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Movement Disorders Program Uses Multiple Approaches for Parkinson's, Tremors

Dr. Jill M. Farmer closely examined the way her 81-year-old patient, Margaret Abramowitz, moved her arms.

“Touch your nose. Great. Move your arm. Perfect,” Dr. Farmer said.

Ms. Abramowitz has essential tremor, a movement disorder she has experienced for more than a decade.

On this recent visit, Dr. Farmer — a neurologist and movement disorders specialist — calibrated the pulse generator that sends Deep Brain Stimulation to Ms. Abramowitz's brain.

The patient, from Pennington, New Jersey, said the treatments have helped her tremendously.

“I had been on many medications, and, eventually, they all stopped working,” Ms. Abramowitz explained. “My doctor at the time said there was nothing else he could do. I am so happy I did not listen and instead found this treatment. Otherwise, I would be an invalid, I am sure.”

Deep Brain Stimulation is one of the tools Dr. Farmer uses to treat patients with movement disorders. She also provides medications and performs procedures, including botulinum toxin injections with electromyography guidance.

Dr. Farmer works at the Center for Neurologic Diseases at the Capital Institute for Neurosciences. The center provides a multidisciplinary approach to treating movement disorders, such as essential tremor, Parkinson's, dystonia, ataxia, atypical Parkinsonism and spasticity.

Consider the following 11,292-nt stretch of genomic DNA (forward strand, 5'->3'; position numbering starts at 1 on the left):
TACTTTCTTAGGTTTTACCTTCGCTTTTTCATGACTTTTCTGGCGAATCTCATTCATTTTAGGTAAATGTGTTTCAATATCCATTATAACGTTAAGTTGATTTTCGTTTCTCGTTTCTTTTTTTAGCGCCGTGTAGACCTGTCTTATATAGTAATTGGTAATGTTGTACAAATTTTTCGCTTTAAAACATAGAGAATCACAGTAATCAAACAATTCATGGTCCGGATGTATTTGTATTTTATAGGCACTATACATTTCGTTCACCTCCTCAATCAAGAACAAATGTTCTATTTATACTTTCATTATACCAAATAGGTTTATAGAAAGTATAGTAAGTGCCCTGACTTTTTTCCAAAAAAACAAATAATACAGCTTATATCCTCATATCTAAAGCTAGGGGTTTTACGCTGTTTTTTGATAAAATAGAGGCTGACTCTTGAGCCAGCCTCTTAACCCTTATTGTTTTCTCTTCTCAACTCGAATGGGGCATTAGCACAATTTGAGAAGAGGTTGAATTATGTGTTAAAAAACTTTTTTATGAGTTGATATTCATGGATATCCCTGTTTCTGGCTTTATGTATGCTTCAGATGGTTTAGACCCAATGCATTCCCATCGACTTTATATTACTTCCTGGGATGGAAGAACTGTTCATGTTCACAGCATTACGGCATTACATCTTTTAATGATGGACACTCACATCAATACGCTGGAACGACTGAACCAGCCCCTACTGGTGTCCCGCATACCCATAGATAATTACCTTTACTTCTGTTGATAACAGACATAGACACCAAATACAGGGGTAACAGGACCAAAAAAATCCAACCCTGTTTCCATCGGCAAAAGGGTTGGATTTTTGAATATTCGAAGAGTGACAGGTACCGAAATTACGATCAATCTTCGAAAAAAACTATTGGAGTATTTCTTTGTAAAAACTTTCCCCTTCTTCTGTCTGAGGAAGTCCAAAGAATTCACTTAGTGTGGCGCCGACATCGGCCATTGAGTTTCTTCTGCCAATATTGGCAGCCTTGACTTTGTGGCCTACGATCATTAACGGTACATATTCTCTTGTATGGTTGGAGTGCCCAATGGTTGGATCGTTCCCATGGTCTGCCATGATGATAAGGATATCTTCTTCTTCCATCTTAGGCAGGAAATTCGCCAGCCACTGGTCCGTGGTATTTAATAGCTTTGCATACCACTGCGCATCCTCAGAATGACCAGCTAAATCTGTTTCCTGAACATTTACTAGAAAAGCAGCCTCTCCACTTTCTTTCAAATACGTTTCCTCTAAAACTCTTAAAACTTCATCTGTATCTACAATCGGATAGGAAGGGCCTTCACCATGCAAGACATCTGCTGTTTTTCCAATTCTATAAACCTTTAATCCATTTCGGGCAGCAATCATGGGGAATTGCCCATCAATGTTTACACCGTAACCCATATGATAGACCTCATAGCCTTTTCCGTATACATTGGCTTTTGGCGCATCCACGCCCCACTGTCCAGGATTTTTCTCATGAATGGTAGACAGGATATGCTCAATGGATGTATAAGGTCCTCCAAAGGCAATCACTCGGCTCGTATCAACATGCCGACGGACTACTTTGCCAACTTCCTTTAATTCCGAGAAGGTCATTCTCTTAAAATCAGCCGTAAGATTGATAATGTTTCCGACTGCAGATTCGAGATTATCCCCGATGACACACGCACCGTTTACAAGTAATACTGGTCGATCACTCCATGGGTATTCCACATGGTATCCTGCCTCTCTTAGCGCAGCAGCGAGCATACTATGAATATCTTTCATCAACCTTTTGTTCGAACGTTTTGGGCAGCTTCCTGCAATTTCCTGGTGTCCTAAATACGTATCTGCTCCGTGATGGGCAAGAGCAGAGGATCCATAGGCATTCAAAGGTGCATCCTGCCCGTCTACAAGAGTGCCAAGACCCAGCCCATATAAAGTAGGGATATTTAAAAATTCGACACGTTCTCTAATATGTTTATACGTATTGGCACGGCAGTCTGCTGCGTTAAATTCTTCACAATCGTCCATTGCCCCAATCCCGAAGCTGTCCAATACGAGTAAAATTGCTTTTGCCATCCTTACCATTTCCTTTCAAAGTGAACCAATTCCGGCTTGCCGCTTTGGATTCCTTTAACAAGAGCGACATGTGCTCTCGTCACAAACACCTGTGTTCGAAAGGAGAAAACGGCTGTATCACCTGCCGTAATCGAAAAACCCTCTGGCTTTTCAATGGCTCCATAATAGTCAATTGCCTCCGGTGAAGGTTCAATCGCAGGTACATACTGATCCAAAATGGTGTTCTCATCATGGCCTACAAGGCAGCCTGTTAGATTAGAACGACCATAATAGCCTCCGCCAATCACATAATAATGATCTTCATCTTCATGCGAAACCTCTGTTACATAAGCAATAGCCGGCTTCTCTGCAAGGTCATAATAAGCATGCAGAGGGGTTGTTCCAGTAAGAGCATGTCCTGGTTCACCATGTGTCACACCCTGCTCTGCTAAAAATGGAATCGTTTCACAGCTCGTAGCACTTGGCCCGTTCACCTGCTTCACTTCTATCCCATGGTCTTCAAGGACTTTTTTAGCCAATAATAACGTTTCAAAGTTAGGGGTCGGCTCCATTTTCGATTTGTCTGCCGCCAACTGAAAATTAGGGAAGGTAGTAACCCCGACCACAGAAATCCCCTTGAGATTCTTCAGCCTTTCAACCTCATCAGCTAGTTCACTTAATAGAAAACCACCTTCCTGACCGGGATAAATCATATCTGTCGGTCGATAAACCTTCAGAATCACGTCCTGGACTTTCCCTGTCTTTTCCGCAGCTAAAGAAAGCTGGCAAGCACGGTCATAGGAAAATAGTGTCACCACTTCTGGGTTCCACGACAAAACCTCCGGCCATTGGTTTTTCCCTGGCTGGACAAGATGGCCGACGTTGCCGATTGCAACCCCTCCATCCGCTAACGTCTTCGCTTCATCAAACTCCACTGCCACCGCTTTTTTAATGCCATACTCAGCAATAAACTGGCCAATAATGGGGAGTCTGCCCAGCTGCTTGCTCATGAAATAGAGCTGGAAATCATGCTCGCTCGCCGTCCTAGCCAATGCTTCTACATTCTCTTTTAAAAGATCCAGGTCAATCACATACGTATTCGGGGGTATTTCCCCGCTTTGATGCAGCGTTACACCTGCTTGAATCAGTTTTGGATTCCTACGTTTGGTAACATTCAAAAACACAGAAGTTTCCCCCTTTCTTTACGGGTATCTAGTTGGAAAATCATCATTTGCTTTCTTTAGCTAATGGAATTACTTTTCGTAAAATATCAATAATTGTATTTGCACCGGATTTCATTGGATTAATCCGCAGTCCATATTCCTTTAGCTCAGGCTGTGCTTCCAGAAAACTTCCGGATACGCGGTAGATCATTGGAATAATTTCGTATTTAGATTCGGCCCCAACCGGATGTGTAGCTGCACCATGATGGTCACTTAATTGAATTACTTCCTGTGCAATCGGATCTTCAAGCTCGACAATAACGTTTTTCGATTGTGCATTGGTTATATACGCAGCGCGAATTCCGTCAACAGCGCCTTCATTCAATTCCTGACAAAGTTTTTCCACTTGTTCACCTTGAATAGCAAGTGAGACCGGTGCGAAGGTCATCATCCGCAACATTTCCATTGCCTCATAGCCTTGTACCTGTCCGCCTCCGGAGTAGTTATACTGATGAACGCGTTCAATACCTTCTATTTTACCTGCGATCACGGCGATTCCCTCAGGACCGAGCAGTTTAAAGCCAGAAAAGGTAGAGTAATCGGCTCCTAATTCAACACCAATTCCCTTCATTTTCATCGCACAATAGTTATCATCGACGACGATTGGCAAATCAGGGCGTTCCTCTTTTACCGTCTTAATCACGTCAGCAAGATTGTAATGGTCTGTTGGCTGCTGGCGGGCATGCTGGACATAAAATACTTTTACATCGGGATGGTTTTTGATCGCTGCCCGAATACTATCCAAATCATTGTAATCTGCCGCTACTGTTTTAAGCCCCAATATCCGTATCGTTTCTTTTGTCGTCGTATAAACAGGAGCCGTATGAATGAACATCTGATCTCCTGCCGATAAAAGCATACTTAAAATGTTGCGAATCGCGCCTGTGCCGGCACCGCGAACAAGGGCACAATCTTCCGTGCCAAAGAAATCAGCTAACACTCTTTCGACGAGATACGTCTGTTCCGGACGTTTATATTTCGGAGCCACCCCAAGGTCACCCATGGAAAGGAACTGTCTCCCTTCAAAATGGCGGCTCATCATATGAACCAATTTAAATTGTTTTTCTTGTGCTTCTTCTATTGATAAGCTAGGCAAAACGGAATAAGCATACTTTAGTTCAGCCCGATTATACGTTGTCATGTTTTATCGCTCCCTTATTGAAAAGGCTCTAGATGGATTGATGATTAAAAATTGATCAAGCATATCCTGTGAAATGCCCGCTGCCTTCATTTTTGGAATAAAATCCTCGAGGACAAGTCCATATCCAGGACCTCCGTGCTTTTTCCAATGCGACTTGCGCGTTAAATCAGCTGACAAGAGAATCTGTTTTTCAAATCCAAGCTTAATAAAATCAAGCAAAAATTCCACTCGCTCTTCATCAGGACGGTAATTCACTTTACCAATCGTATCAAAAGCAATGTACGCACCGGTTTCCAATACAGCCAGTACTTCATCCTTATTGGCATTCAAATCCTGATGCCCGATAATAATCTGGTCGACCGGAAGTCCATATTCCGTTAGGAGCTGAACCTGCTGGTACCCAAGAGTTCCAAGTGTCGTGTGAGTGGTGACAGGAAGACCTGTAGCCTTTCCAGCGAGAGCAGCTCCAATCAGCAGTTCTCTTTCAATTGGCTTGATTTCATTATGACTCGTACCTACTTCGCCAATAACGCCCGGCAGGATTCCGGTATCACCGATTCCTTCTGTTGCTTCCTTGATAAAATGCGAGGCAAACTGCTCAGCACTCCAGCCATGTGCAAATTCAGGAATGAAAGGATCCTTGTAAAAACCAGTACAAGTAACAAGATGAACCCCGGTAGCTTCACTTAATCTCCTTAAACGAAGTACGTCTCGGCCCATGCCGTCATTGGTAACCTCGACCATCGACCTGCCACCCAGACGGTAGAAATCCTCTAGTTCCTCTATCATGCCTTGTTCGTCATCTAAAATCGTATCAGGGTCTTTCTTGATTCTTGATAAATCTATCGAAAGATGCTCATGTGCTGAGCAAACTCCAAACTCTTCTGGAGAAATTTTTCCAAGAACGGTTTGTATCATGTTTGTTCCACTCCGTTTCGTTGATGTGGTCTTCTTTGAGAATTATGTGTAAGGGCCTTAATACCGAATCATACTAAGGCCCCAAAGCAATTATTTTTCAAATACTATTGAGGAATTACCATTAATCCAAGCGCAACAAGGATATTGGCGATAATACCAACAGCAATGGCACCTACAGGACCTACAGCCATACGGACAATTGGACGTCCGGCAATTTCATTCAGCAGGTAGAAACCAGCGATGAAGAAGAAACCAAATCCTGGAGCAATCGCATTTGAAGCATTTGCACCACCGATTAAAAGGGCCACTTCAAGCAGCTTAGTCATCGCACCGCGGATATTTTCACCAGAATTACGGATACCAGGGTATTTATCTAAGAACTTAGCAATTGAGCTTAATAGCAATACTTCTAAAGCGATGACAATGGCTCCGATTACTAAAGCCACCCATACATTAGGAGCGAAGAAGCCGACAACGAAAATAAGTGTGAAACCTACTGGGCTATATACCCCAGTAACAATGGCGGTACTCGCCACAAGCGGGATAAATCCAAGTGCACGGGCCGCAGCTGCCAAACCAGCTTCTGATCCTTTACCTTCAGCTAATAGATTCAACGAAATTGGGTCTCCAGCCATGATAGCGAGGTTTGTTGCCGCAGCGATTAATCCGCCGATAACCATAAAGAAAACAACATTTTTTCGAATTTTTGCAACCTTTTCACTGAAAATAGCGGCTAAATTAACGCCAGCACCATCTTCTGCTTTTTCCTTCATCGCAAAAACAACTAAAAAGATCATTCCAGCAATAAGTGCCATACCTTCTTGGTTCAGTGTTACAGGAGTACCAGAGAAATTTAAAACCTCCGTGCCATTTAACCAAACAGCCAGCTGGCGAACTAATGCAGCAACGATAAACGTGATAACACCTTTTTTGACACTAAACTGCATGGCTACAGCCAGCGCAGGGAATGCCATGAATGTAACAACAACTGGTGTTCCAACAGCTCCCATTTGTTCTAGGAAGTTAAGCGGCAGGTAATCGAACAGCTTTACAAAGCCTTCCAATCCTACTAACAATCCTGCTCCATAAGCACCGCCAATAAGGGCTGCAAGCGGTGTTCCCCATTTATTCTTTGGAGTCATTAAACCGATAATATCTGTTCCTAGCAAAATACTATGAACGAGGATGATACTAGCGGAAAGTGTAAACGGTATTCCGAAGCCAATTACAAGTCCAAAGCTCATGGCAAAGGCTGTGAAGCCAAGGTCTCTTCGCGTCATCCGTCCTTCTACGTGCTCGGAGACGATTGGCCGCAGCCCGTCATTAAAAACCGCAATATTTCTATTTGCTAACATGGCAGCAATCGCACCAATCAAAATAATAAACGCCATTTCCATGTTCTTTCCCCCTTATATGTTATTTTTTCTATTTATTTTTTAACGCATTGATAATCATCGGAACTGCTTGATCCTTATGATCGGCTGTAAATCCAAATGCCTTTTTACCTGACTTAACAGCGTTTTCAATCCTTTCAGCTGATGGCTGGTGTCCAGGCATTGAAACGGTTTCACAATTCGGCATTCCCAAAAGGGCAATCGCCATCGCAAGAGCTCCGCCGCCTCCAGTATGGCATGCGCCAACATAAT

“We have many approaches to help our patients. Medications do not have to be the first, or only, approach,” Dr. Farmer said.

She explained that the center also provides services not regularly found in a community neurologist’s office, including rehabilitation, social services and speech and physical therapy, as well as access to sleep specialists and neurosurgeons.

Many of Dr. Farmer's patients have Parkinson's.

An article this year in Movement Disorders, a medical journal, found that an individually tailored, multidisciplinary team approach improved outcomes for Parkinson's patients.

“There is a new mentality of how to approach Parkinson's today,” Dr. Farmer said. “The idea of just using a medicine that has been around since 1967 should not be the first approach. We are diagnosing patients earlier, and we don't want them on only one medication for a long time. There are now many options available, so using the same approach with every patient is not fair to that patient.

“We used to think that Deep Brain Stimulation was a treatment of last resort for Parkinson's. Now we know that getting patients on Deep Brain Stimulation sooner can improve quality of life,” she said.

Parkinson’s is not just about movement and tremors. Patients can experience anxiety, depression, sleep disorders and cramping, as well as other symptoms.

“It’s valuable that patients find a center that will carefully and thoroughly review all their options and be able to provide a wealth of approaches and treatment,” Dr. Farmer said.

To schedule an appointment with Dr. Farmer call 609-537-7300.

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